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Rays

Longoria finally back to feeling good

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Published:   |   Updated: March 19, 2013 at 03:37 PM
PORT CHARLOTTE -

Pain in his left oblique. Pain in his left foot. Pain in his left hamstring. You want a word to describe Evan Longoria's 2011 season, you can start with painful.

"He was beat up. He played through a lot of stuff last year," Rays manager Joe Maddon said. "He won't talk about it, but he really was."

You want another word to describe Longoria's season? How about productive?

Despite missing 26 games at the beginning of the season with a left oblique strain, the third baseman led the team in home runs (31), RBIs (99) and walks (80). His two home runs on the final night of the regular season helped propel the Rays into the playoffs.

If Longoria proved anything last season it's he can play through pain.

"He did, and he had a great year," Maddon said. "At the end of the day what he did, hitting that home run on the last day, that's a pretty good season right there to come back from where he came back from."

The strained oblique, which Longoria sustained during the second game of the season, and the Morton's Neuroma he developed in his left foot after he returned from the disabled list were not related. But the sore left hamstring was a result of Longoria running on his toes as a means of reducing the stress on his foot caused by Morton's Neuroma.

Combined, the three forced Longoria and the Rays training staff to alter his offseason conditioning, which is how Longoria found himself at Spooner Physical Therapy in Phoenix four times a week working through a program that was three dimensional.

"Zero weight training but a lot of movement that actually, in my opinion, translates better into baseball stuff," Longoria said. "A lot of the workouts were conceived from a lot of the stuff we do on the field, forward and back and a lot of rotational stuff."

The program could best be described as a full chain workout, where instead of isolating one body with a dumbbell roll, Longoria would work on his legs, core, arms and shoulders with a cable roll.

"They kind of start from the ground up with everything moving together," Longoria said. "It's different from going into the weight room and throwing up the bench press and doing squats. Those things are good, but they're not really specific for what we do."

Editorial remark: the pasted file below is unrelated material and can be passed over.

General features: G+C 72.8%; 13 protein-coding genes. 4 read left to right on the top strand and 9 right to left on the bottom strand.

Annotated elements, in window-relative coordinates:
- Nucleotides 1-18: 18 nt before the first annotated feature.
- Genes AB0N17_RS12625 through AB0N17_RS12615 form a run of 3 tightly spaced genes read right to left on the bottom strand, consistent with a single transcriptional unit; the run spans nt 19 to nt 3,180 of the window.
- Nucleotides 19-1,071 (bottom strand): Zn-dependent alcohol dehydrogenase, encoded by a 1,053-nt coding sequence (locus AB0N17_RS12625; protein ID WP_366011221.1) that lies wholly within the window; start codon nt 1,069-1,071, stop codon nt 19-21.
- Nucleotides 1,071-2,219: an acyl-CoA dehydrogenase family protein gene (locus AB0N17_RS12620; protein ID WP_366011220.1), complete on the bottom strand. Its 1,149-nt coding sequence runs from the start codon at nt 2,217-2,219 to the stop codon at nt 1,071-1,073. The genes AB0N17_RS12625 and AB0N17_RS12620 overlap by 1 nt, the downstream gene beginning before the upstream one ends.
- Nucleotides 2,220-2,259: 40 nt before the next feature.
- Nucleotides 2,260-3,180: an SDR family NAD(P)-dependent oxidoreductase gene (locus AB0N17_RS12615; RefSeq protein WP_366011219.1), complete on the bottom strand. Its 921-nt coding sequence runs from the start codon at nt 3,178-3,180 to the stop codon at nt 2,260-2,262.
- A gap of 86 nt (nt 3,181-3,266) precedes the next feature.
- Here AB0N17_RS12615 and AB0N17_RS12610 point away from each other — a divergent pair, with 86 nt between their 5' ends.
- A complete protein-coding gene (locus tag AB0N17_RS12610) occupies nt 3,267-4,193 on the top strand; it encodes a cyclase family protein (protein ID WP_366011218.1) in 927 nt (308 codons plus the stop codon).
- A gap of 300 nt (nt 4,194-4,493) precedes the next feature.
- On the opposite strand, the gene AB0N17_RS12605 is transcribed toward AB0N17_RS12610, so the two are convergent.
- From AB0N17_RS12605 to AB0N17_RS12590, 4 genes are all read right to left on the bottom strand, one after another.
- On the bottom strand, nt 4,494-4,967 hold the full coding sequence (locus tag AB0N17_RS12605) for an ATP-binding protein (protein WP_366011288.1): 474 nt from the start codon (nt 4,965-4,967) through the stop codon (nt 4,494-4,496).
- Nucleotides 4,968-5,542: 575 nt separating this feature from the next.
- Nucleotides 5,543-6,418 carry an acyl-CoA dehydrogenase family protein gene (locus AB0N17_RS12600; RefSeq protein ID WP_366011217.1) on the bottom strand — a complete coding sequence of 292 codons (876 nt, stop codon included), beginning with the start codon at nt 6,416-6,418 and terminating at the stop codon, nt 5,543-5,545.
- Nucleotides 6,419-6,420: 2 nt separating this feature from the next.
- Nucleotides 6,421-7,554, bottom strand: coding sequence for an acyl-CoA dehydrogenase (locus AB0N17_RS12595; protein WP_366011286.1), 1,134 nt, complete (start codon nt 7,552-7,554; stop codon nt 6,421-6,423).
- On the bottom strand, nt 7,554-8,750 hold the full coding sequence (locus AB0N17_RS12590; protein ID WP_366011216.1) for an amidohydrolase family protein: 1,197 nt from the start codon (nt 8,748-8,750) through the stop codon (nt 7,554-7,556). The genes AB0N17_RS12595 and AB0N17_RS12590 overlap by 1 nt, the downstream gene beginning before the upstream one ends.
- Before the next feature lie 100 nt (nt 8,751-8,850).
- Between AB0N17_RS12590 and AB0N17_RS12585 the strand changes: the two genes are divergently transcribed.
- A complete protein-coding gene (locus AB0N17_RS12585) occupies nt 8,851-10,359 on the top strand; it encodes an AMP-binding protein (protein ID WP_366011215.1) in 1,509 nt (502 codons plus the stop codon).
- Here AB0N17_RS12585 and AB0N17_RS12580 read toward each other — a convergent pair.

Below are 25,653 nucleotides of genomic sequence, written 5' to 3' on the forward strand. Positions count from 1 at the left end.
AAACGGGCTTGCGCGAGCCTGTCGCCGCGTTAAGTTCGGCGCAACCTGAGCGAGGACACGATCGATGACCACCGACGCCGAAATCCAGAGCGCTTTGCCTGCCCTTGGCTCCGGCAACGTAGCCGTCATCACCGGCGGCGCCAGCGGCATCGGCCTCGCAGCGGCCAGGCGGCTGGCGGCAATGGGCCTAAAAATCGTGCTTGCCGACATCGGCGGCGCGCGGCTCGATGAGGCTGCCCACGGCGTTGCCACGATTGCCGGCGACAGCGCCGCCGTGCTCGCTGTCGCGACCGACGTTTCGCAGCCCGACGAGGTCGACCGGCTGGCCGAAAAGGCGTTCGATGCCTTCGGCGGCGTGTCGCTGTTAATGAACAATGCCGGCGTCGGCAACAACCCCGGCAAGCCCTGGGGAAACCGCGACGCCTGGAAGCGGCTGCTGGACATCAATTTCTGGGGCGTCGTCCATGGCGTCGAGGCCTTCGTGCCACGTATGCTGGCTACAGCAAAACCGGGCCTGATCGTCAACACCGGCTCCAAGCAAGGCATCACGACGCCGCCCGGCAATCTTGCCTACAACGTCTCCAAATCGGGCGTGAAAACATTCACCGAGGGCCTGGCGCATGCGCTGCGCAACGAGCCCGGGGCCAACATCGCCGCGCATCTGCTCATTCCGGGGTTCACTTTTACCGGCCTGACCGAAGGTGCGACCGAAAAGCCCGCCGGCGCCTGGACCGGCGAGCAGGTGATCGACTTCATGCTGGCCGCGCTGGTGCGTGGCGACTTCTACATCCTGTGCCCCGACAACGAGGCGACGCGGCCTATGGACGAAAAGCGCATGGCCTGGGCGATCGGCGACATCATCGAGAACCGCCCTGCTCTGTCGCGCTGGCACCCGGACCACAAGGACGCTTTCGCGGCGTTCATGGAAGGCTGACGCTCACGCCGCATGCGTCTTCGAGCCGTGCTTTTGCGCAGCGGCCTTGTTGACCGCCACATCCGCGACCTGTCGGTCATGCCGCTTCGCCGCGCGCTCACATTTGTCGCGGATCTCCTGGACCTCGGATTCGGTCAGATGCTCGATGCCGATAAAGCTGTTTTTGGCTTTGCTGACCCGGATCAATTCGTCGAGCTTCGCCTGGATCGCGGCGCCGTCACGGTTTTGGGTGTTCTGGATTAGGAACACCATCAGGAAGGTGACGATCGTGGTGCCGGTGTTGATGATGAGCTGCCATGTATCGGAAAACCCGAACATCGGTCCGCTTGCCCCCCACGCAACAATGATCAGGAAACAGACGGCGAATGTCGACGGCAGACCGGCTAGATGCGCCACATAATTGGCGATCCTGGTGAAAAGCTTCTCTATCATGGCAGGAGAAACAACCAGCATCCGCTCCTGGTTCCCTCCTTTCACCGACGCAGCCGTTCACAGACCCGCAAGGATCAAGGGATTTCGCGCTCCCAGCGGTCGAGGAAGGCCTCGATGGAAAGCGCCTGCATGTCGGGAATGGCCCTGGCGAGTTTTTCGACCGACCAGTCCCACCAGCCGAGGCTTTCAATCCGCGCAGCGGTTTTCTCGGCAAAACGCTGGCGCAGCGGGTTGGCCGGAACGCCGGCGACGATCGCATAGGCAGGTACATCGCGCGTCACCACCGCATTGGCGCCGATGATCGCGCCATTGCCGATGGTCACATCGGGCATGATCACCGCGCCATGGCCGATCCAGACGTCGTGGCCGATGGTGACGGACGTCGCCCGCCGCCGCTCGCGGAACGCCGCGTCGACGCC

Longoria's offseason started with surgery to repair the Morton's Neuroma, a condition on the ball of his foot between the third and fourth toe that produced a bubble caused by irritation. Wearing spikes only made the pain – described as a toothache – worse. Longoria changed spikes after the All-Star Break, but that only decreased the pain.

"To come out every day and have these little nagging things going on, it just prevents things from flowing like you'd want them to," Maddon said. "Everybody plays our game every day with something that is not just 100 percent right, but his was a little bit beyond that. It would be nice to have him start out the season feeling pretty spiffy about things and not having to, in the back of his mind, worry about different items."

After the rehab from the surgery, Longoria began a 10-day juice diet that caused him to shed 10 pounds and feel great.

"The first three days were miserable," he said. "Hunger pains to the max. Bad headaches. But once you get over that hump I felt great. It was almost as if a (switch was flipped). I had more energy than I ever had. I felt like I could go all day without yawning or being tired at all. It was pretty cool to see the transition, but it definitely took some getting used to, and it was not fun the first couple of days."

Longoria has since resumed his normal diet, since a diet of juice wasn't going to cut it once he started working out at Spooner. He reported last week to camp at 210 pounds. He's leaner and certainly healthier than he was last season.

"There were some things I had to change, obviously," he said of his past offseason programs. "I think this one helped me a lot. I feel good coming in to camp, so I'm excited."


rmooney@tampatrib.com (813) 259-7227

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